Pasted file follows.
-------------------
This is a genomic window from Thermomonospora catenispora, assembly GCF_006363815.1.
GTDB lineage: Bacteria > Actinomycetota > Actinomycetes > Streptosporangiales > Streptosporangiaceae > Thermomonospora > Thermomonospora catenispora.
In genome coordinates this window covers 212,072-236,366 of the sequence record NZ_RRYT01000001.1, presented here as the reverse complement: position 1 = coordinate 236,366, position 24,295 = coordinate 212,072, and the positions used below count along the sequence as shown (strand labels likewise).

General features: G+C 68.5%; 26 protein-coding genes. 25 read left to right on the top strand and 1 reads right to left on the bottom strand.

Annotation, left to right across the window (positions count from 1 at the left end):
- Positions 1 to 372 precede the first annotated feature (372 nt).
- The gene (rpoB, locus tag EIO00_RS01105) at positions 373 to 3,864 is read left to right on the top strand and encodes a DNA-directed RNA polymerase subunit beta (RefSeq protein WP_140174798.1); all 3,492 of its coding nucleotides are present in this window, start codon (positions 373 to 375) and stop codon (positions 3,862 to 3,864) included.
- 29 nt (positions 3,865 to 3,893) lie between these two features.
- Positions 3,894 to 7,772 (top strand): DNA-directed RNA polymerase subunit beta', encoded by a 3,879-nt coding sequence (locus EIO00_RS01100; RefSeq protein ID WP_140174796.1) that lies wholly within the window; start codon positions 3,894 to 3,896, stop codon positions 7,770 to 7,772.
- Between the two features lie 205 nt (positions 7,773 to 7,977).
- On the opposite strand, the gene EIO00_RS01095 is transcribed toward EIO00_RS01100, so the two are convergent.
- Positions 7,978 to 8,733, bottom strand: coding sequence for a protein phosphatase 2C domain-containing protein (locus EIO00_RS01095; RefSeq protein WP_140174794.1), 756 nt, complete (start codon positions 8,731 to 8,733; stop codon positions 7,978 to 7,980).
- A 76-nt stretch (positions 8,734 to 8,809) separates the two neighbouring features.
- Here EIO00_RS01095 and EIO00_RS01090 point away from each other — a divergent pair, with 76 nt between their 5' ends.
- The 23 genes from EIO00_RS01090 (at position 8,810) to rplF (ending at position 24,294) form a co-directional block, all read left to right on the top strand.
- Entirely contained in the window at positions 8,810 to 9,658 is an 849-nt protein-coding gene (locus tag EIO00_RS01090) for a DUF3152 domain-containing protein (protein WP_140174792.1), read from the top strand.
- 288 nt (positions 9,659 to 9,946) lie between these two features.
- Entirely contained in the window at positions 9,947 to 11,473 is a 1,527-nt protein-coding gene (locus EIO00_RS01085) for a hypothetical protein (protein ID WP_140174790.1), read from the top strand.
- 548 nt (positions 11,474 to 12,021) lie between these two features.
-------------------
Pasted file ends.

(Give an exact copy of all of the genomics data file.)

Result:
This is a genomic window from Thermomonospora catenispora, assembly GCF_006363815.1.
GTDB lineage: Bacteria > Actinomycetota > Actinomycetes > Streptosporangiales > Streptosporangiaceae > Thermomonospora > Thermomonospora catenispora.
In genome coordinates this window covers 212,072-236,366 of the sequence record NZ_RRYT01000001.1, presented here as the reverse complement: position 1 = coordinate 236,366, position 24,295 = coordinate 212,072, and the positions used below count along the sequence as shown (strand labels likewise).

General features: G+C 68.5%; 26 protein-coding genes. 25 read left to right on the top strand and 1 reads right to left on the bottom strand.

Annotation, left to right across the window (positions count from 1 at the left end):
- Positions 1 to 372 precede the first annotated feature (372 nt).
- The gene (rpoB, locus tag EIO00_RS01105) at positions 373 to 3,864 is read left to right on the top strand and encodes a DNA-directed RNA polymerase subunit beta (RefSeq protein WP_140174798.1); all 3,492 of its coding nucleotides are present in this window, start codon (positions 373 to 375) and stop codon (positions 3,862 to 3,864) included.
- 29 nt (positions 3,865 to 3,893) lie between these two features.
- Positions 3,894 to 7,772 (top strand): DNA-directed RNA polymerase subunit beta', encoded by a 3,879-nt coding sequence (locus EIO00_RS01100; RefSeq protein ID WP_140174796.1) that lies wholly within the window; start codon positions 3,894 to 3,896, stop codon positions 7,770 to 7,772.
- Between the two features lie 205 nt (positions 7,773 to 7,977).
- On the opposite strand, the gene EIO00_RS01095 is transcribed toward EIO00_RS01100, so the two are convergent.
- Positions 7,978 to 8,733, bottom strand: coding sequence for a protein phosphatase 2C domain-containing protein (locus EIO00_RS01095; RefSeq protein WP_140174794.1), 756 nt, complete (start codon positions 8,731 to 8,733; stop codon positions 7,978 to 7,980).
- A 76-nt stretch (positions 8,734 to 8,809) separates the two neighbouring features.
- Here EIO00_RS01095 and EIO00_RS01090 point away from each other — a divergent pair, with 76 nt between their 5' ends.
- The 23 genes from EIO00_RS01090 (at position 8,810) to rplF (ending at position 24,294) form a co-directional block, all read left to right on the top strand.
- Entirely contained in the window at positions 8,810 to 9,658 is an 849-nt protein-coding gene (locus tag EIO00_RS01090) for a DUF3152 domain-containing protein (protein WP_140174792.1), read from the top strand.
- 288 nt (positions 9,659 to 9,946) lie between these two features.
- Entirely contained in the window at positions 9,947 to 11,473 is a 1,527-nt protein-coding gene (locus EIO00_RS01085) for a hypothetical protein (protein ID WP_140174790.1), read from the top strand.
- 548 nt (positions 11,474 to 12,021) lie between these two features.